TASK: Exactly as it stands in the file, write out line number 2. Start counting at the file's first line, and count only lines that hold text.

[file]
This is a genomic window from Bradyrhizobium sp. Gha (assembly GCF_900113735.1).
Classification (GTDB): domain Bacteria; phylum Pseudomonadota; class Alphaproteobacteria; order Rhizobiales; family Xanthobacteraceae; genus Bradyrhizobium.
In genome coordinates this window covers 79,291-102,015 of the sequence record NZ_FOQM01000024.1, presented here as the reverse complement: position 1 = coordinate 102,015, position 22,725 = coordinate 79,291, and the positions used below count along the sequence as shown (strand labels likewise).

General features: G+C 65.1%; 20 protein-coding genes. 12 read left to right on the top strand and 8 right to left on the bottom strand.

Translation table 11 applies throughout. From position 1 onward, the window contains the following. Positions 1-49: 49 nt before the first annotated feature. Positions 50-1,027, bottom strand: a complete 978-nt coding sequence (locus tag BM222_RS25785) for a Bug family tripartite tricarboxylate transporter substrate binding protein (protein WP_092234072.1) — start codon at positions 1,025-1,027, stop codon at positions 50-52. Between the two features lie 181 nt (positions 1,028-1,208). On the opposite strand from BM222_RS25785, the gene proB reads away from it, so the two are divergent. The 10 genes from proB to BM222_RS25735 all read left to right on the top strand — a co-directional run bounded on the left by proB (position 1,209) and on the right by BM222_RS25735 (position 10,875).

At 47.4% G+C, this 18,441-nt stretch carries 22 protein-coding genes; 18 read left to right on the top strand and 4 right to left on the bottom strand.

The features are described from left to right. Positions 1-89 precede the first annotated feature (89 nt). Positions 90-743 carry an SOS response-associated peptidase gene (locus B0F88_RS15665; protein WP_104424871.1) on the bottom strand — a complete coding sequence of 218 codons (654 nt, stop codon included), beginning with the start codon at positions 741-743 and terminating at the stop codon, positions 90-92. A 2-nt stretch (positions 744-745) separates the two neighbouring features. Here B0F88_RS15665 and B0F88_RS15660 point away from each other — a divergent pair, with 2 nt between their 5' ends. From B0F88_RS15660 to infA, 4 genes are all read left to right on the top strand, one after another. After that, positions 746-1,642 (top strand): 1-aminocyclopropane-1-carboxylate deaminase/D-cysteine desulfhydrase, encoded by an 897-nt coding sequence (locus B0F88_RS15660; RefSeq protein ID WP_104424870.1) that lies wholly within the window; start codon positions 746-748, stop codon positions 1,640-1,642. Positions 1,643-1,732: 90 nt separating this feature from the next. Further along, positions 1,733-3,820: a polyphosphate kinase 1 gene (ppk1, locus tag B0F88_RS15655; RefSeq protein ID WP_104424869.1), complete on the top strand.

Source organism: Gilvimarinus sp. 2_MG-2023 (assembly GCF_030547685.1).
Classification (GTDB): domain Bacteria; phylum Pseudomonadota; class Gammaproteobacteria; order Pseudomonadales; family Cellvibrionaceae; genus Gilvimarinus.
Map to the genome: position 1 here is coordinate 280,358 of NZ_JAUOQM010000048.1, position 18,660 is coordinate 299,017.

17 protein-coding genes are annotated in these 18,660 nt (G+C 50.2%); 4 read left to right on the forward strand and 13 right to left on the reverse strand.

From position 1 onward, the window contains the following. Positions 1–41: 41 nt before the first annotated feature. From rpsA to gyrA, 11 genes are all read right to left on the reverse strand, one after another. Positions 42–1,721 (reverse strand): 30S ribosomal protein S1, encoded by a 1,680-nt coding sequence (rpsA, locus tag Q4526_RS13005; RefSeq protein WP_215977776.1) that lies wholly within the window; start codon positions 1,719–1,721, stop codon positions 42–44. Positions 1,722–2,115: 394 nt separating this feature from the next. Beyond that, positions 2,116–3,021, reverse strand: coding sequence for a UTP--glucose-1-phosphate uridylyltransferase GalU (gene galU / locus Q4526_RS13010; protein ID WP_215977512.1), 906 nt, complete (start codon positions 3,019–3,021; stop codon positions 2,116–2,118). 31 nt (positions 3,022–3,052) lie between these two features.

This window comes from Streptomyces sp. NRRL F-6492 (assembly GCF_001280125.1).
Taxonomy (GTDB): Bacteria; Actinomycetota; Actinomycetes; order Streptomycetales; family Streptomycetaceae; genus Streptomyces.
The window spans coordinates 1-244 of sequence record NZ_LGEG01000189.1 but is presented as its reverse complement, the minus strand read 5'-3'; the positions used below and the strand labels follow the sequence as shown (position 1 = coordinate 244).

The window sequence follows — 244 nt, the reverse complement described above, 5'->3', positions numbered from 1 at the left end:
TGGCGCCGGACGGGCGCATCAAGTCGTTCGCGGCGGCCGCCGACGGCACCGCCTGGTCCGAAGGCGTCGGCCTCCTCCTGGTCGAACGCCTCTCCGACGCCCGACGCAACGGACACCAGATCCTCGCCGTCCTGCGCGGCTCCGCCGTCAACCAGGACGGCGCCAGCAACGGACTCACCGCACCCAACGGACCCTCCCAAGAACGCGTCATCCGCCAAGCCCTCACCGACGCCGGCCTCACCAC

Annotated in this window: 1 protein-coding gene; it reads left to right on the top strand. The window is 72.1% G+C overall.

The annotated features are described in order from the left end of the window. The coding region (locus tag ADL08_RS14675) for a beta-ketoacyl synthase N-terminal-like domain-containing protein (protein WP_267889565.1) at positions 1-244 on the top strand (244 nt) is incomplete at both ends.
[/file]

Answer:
Classification (GTDB): domain Bacteria; phylum Pseudomonadota; class Alphaproteobacteria; order Rhizobiales; family Xanthobacteraceae; genus Bradyrhizobium.